"Here are the no nonsense reasons -- not necessarily in order of importance -- why our public education system fails, especially in poorer neighborhoods. Number one is that, yes, some of the teachers are incompetent or poorly trained But not in the way the author suggests. What I mean is that some of the teachers themselves are just plain stupid, or to be less mean, not that smart. Many of the teachers who find their way into the teaching profession were themselves weak students who didn't grasp material quickly but went into education because, frankly, among the graduate curriculums to choose from, education is one of the easiest because it in of itself doesn't require you to be smart. So pare up a dumb teacher with underprivileged students, and guess what, you get even dumber students!

Another reason is that many teachers don't like kids! That's right, many are teaching solely for the pay check.

This reason leads to my next one which is that most graduate education programs are flawed because they don't expose teacher candidates to the classroom until far into the program. By this time, many candidates have to commit themselves to the profession because they've already spent or have indebted themselves by thousands of dollars. Teaching is the one profession where it is crucial that candidates get hands-on experience very early in their training. This way, those who cannot manage a classroom or discover that they don't like teaching kids as much as they thought they would can drop out early. No harm, no foul.

Another reason the teaching profession is a mess is because many of the new ideas foisted upon it come from people who have never been in a classroom! These people are essentially researchers and statistical analysts -- like the kind whose work is touted in this article -- who have no idea what it's like to get 20-30 young people to stay on task. Or, if these soothsayers have been in a classroom, they certainly haven't been in one in, say, central Harlem or the Bronx where so-called traditional teaching techniques simply do not work.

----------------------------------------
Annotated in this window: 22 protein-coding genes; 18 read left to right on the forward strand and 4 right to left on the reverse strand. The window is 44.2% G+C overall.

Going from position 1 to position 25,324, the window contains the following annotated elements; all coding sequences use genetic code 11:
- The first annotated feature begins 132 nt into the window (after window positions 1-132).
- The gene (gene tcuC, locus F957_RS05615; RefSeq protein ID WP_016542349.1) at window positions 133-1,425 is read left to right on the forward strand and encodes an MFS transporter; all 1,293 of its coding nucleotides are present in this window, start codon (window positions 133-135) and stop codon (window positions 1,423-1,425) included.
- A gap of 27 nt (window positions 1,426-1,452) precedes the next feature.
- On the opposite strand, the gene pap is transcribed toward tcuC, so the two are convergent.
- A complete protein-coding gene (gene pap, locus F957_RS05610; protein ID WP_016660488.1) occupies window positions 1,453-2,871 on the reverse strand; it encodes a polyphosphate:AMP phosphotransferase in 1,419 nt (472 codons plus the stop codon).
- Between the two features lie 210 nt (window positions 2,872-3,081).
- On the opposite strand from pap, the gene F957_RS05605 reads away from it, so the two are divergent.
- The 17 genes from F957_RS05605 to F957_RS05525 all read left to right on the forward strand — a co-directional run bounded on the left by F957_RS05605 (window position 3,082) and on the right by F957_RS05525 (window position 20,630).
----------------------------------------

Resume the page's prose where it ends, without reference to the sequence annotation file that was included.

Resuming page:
And, finally, one of the most, if not the most crucial reason why teaching is a mess is because parents are not held accountable. There needs to a be a public information campaign that tells certain parents that they -- not teachers or schools -- are their children's primary teachers, that learning should not begin and end in the classroom, that it is their job to foster an atmosphere of learning in their homes from the time of conception forward, that there should be books in their homes, that their children need to see them read for information and for pleasure, that they need to speak to and have their children respond to them in complete sentences, that their children cannot watch TV and play video games during all of their spare time and expect to do well in school, etc. . . ."

The second:

"....And by the way -- you did see the article in today's Times about Diane Ravitch's flip-flop, right? Just a couple of decades too late."

What do you think?  Are great teachers born or made or a combination of both?  Who was your worst or best teacher and why?

Video overview of Uncommon Schools below:

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We spend the first twelve months of our children's lives teaching them to walk and talk, and the next twelve years telling them to sit down and shut up.
Phyllis Diller